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Integrated Pest Management - Quick Tips

Tips for managing insect pests in the landscape

Did you know that 99% of all insects are not harmful to you or your landscape? Use the photo gallery on this website to learn which insects are pests, and which are helpful. Head off insect pests by following these tips:

  • Don't treat a problem until you've identified the cause. Many plant problems result from non-living problems, such as too much or too little water, too much or too little sun, poor soil, or incorrect planting.
  • Stressed plants are susceptible to pests. Make sure your plants are placed in an appropriate spot, the soil is healthy and you're watering and fertilizing appropriately.
  • If you find insects on your plants, get them identified. Contact your local Cooperative Extension office for help.
  • Remember, not all bugs are bad! Some insects help manage the pests. Beneficial insects are natural enemies that kill or reduce the number of bad insects in your yard. Read Not All Bugs are Bad for tips to boost their populations.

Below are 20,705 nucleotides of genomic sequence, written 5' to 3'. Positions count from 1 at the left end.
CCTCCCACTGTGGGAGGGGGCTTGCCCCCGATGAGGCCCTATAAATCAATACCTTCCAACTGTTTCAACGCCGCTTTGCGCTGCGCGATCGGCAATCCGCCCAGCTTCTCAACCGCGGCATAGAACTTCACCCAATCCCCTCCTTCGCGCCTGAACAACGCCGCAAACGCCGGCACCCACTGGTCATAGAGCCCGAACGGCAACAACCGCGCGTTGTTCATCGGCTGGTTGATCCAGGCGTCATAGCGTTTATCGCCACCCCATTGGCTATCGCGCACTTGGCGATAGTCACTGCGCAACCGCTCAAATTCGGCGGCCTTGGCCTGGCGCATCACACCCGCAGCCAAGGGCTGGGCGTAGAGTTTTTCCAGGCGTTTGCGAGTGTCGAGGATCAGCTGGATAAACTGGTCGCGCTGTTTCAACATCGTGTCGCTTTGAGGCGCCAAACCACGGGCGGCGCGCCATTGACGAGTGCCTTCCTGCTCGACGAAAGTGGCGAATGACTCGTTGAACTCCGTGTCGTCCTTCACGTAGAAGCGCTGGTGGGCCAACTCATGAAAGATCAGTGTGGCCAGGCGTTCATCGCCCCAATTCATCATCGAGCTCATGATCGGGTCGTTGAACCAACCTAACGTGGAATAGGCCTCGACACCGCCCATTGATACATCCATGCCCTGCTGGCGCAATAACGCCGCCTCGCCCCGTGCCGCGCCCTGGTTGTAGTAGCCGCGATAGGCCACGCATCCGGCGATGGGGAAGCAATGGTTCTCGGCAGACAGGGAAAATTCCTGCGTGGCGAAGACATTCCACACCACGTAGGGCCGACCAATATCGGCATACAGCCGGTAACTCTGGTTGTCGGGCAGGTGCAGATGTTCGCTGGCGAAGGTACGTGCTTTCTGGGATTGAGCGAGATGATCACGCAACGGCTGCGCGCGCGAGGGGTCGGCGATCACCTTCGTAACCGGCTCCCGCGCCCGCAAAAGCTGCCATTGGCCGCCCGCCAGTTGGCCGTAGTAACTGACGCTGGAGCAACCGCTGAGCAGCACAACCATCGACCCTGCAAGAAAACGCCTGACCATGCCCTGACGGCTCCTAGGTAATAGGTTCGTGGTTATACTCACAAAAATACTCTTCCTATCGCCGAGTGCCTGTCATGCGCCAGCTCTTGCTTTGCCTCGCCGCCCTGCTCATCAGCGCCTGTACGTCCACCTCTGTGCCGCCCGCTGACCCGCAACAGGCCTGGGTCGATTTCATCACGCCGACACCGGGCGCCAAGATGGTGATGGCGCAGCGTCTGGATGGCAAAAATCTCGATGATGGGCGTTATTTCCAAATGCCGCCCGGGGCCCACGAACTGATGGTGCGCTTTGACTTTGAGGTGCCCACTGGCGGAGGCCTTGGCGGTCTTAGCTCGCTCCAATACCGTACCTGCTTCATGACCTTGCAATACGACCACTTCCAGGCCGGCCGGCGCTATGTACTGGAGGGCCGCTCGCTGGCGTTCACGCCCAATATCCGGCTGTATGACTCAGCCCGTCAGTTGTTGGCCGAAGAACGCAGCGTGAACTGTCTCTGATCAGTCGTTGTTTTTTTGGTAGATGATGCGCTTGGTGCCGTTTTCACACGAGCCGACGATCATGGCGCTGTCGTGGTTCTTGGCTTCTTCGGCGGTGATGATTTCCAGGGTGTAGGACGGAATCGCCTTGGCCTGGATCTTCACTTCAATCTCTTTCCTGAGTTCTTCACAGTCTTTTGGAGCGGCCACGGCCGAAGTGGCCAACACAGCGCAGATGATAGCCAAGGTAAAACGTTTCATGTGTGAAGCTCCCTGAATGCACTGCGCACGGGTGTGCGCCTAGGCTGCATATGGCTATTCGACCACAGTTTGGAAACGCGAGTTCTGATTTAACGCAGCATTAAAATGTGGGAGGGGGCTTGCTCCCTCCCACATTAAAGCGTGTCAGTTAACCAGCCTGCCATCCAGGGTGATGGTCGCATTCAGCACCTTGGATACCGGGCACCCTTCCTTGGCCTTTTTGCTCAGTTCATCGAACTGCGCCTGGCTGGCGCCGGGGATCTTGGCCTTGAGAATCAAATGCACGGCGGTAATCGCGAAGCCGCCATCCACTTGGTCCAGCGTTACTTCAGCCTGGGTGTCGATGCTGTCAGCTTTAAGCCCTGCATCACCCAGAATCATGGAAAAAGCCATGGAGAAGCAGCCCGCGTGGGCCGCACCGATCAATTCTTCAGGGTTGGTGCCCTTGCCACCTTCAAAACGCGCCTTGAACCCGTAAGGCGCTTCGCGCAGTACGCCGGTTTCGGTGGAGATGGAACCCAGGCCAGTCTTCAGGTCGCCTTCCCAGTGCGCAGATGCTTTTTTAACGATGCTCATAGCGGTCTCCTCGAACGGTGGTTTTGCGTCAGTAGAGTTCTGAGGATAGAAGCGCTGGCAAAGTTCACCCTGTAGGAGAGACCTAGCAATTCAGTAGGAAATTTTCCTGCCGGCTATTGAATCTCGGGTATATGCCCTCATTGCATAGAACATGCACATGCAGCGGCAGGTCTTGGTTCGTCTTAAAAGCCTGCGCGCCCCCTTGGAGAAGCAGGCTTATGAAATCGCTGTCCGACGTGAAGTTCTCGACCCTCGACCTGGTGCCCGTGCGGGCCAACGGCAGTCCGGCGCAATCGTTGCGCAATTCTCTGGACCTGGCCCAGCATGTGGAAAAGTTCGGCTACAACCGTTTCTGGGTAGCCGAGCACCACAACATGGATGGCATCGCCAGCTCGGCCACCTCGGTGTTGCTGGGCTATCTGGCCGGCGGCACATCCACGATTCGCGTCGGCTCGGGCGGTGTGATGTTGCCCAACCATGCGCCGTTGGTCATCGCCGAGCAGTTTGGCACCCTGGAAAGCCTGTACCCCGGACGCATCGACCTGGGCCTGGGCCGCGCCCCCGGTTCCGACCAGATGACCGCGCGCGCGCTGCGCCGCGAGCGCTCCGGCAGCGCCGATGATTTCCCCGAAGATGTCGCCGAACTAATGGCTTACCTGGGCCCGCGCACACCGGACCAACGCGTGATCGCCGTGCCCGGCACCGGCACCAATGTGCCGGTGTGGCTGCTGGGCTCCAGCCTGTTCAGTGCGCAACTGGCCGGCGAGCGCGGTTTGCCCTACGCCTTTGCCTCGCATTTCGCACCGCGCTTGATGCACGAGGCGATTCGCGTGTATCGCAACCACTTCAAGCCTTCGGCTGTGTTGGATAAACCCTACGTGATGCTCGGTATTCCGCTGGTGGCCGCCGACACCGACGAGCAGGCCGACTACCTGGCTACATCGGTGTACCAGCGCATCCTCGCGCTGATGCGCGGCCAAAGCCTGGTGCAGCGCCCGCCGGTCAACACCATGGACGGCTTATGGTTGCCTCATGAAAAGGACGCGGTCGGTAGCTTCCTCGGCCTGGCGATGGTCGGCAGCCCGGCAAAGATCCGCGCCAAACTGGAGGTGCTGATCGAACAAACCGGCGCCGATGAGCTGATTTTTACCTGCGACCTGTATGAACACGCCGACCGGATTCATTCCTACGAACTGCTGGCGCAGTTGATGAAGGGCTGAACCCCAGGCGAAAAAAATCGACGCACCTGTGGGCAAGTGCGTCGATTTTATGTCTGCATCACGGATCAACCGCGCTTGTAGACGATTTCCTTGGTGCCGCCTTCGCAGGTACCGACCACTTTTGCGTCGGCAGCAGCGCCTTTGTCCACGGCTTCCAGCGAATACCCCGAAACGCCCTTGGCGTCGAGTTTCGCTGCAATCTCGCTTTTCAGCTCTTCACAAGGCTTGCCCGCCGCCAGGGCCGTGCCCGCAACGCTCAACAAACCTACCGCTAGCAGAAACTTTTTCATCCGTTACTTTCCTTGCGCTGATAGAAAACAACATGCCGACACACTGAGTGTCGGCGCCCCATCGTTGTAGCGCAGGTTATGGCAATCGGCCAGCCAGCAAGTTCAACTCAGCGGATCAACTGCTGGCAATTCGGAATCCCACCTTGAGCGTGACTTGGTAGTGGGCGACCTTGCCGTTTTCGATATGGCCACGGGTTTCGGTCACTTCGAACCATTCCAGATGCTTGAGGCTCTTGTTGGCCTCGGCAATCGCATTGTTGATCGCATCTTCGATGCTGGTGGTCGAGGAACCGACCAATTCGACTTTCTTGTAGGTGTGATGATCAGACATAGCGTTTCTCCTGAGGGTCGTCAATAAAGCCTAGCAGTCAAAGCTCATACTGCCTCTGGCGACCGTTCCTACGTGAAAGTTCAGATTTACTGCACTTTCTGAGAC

• Accept a few insects in your yard. They'll provide food for birds and beneficial insects.
  • If you do have a pest problem, try simple methods, such as hand-picking, washing them off with a strong jet of water from the hose, or using sticky traps.
  • Be cautious about using insecticides. They may kill beneficial insects, and when used repeatedly, can actually increase pest problems.
  • Learn the most vulnerable stage in the insect's life cycle, and apply an effective control at that time.
Sticky trap

This sticky trap is helping to control an infestation of fungus gnats in houseplants.

Green Lacewing

Green lacewings are beneficial insects. The larvae eat aphids and other pests.

Leaf showing damage that a leaf cutter makes

The circles in the edge of this leaf were made by leaf cutter bees. Leaf cutter bees are beneficial and their damage does not interfere with the leaf's ability to make food.